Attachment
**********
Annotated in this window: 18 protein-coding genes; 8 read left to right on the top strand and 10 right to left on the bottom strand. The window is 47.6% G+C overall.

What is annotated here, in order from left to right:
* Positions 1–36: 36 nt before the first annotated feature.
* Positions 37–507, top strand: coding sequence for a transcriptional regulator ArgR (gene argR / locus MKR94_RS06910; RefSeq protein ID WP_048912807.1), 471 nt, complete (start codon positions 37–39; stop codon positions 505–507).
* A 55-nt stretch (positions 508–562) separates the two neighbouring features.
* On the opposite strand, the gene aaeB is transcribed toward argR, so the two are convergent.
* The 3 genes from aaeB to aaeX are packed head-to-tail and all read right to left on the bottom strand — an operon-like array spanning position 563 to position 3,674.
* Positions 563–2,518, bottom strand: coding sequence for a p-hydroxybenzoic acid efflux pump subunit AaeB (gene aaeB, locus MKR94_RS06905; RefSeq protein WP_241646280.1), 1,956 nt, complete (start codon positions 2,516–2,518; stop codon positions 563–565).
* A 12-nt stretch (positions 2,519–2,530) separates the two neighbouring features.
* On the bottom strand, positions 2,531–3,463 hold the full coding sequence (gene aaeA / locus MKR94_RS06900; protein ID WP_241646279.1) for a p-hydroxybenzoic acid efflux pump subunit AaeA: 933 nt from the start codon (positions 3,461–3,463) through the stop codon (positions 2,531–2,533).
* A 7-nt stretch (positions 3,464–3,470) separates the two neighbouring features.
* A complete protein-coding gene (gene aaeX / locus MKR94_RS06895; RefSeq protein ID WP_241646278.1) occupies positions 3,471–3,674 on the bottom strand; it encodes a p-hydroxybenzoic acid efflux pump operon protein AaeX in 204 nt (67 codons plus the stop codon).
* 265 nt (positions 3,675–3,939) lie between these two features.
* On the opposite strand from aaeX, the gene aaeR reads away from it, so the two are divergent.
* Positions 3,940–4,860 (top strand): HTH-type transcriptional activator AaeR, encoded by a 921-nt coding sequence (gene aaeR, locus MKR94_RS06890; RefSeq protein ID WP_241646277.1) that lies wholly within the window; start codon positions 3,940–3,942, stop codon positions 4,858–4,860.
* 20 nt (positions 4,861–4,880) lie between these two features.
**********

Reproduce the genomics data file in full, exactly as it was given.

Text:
Annotated in this window: 18 protein-coding genes; 8 read left to right on the top strand and 10 right to left on the bottom strand. The window is 47.6% G+C overall.

What is annotated here, in order from left to right:
* Positions 1–36: 36 nt before the first annotated feature.
* Positions 37–507, top strand: coding sequence for a transcriptional regulator ArgR (gene argR / locus MKR94_RS06910; RefSeq protein ID WP_048912807.1), 471 nt, complete (start codon positions 37–39; stop codon positions 505–507).
* A 55-nt stretch (positions 508–562) separates the two neighbouring features.
* On the opposite strand, the gene aaeB is transcribed toward argR, so the two are convergent.
* The 3 genes from aaeB to aaeX are packed head-to-tail and all read right to left on the bottom strand — an operon-like array spanning position 563 to position 3,674.
* Positions 563–2,518, bottom strand: coding sequence for a p-hydroxybenzoic acid efflux pump subunit AaeB (gene aaeB, locus MKR94_RS06905; RefSeq protein WP_241646280.1), 1,956 nt, complete (start codon positions 2,516–2,518; stop codon positions 563–565).
* A 12-nt stretch (positions 2,519–2,530) separates the two neighbouring features.
* On the bottom strand, positions 2,531–3,463 hold the full coding sequence (gene aaeA / locus MKR94_RS06900; protein ID WP_241646279.1) for a p-hydroxybenzoic acid efflux pump subunit AaeA: 933 nt from the start codon (positions 3,461–3,463) through the stop codon (positions 2,531–2,533).
* A 7-nt stretch (positions 3,464–3,470) separates the two neighbouring features.
* A complete protein-coding gene (gene aaeX / locus MKR94_RS06895; RefSeq protein ID WP_241646278.1) occupies positions 3,471–3,674 on the bottom strand; it encodes a p-hydroxybenzoic acid efflux pump operon protein AaeX in 204 nt (67 codons plus the stop codon).
* 265 nt (positions 3,675–3,939) lie between these two features.
* On the opposite strand from aaeX, the gene aaeR reads away from it, so the two are divergent.
* Positions 3,940–4,860 (top strand): HTH-type transcriptional activator AaeR, encoded by a 921-nt coding sequence (gene aaeR, locus MKR94_RS06890; RefSeq protein ID WP_241646277.1) that lies wholly within the window; start codon positions 3,940–3,942, stop codon positions 4,858–4,860.
* 20 nt (positions 4,861–4,880) lie between these two features.